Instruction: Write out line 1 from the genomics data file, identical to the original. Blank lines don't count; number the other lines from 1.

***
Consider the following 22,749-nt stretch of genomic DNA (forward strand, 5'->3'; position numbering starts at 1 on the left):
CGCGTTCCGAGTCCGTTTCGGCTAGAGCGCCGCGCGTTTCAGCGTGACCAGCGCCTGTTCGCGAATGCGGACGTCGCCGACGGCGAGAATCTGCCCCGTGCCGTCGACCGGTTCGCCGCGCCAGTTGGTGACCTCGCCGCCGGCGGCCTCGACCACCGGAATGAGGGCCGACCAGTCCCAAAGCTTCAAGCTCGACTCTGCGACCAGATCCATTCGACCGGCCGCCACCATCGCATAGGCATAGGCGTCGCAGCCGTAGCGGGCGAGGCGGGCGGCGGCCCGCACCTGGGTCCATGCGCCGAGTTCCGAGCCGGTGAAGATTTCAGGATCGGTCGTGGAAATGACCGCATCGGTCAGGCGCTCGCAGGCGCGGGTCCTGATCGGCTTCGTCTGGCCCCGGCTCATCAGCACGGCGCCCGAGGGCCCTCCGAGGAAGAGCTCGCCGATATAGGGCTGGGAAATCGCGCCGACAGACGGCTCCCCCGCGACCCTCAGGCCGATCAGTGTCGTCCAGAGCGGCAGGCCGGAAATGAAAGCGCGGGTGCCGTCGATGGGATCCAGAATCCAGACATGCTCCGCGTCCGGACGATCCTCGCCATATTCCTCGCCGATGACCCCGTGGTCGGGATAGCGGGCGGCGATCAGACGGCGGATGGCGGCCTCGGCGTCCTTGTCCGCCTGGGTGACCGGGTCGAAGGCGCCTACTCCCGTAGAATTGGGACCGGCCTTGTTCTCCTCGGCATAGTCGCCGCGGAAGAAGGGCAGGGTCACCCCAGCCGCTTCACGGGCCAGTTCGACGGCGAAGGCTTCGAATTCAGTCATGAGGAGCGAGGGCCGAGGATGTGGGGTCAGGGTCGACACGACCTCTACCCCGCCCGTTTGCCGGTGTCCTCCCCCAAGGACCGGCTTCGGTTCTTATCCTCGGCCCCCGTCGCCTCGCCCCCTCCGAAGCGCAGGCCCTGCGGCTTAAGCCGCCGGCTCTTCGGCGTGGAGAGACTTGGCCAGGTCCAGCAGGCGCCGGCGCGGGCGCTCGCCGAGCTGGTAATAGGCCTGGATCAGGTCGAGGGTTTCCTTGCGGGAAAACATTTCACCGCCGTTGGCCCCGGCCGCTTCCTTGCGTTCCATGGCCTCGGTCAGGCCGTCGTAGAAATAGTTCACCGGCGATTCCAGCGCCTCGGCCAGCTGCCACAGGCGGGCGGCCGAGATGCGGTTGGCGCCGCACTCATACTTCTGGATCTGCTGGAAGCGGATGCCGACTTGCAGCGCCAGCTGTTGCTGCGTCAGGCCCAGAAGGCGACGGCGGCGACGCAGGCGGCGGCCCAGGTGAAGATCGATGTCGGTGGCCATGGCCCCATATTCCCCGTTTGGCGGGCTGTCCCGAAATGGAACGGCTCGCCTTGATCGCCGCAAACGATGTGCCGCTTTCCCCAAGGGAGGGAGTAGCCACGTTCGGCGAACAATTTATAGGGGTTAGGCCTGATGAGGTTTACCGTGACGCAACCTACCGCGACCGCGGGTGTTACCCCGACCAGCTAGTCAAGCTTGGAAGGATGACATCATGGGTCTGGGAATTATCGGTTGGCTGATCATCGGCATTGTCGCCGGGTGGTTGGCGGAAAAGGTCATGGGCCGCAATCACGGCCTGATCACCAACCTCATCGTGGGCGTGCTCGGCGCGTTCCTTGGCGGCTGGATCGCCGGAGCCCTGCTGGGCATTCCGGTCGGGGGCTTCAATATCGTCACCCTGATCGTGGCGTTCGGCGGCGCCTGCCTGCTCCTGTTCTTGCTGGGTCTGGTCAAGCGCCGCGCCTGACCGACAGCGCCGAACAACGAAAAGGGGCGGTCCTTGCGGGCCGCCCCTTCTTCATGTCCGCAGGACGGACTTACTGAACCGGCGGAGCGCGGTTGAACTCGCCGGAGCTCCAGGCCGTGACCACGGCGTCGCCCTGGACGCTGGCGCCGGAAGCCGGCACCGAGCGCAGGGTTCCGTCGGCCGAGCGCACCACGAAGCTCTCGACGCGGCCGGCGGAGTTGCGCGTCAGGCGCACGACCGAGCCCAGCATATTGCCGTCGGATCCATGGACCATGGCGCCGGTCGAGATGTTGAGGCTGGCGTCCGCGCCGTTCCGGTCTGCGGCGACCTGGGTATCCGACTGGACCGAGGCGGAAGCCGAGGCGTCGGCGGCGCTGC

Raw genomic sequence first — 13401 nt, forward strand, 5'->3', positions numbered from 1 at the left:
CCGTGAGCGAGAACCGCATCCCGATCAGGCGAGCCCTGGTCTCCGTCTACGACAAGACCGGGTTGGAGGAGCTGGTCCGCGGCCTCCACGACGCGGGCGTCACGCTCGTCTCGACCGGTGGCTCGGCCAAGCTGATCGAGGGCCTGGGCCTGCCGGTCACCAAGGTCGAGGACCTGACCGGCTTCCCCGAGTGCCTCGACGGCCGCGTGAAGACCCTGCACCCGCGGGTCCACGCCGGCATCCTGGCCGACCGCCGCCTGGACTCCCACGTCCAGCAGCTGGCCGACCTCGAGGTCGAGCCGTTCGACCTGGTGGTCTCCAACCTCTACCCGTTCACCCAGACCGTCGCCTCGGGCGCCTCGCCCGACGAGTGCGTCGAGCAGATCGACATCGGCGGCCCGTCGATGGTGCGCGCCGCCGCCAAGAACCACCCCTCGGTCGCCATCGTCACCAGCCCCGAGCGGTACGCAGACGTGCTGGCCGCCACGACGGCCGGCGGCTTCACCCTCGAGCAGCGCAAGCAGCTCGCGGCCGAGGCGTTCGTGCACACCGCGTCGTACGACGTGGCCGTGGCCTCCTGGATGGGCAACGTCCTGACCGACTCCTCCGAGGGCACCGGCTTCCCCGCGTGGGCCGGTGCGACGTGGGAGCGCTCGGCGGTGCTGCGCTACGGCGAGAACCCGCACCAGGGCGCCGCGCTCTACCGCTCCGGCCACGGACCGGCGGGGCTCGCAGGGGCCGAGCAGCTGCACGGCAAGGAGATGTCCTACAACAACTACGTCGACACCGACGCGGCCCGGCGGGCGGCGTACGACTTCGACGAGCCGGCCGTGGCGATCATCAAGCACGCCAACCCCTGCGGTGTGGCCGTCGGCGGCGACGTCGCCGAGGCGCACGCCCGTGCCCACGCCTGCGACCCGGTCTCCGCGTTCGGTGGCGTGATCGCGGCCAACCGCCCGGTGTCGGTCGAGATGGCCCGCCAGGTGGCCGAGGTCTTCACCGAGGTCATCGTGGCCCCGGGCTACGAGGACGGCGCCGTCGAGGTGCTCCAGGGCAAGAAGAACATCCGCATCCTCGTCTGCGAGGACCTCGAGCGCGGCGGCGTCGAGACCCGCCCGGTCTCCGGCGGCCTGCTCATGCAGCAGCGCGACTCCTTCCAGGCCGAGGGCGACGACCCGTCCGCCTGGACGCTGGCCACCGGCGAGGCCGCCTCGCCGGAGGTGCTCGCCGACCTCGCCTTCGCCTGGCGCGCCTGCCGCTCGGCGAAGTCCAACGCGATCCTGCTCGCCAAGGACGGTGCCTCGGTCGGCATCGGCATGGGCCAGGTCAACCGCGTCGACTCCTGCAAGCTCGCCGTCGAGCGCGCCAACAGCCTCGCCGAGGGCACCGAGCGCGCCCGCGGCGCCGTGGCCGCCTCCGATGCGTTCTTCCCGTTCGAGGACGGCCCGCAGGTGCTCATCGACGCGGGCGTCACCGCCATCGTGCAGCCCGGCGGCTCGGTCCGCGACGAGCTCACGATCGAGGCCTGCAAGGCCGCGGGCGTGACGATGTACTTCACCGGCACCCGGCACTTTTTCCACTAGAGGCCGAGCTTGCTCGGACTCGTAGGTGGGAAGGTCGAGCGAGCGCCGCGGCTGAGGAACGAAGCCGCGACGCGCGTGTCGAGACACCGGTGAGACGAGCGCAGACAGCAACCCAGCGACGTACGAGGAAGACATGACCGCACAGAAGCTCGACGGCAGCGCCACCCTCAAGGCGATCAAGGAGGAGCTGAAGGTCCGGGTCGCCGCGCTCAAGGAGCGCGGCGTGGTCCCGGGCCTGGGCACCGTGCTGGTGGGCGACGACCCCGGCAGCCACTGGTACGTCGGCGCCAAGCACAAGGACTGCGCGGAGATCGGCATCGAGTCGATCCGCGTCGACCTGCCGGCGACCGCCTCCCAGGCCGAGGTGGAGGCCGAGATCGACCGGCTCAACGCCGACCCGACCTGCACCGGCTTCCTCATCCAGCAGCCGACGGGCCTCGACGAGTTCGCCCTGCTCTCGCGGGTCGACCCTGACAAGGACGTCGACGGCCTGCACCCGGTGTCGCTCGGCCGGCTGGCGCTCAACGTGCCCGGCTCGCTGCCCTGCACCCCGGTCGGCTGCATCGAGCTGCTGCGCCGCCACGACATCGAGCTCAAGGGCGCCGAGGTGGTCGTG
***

Consider the following 22,749-nt stretch of genomic DNA (forward strand, 5'->3'; position numbering starts at 1 on the left):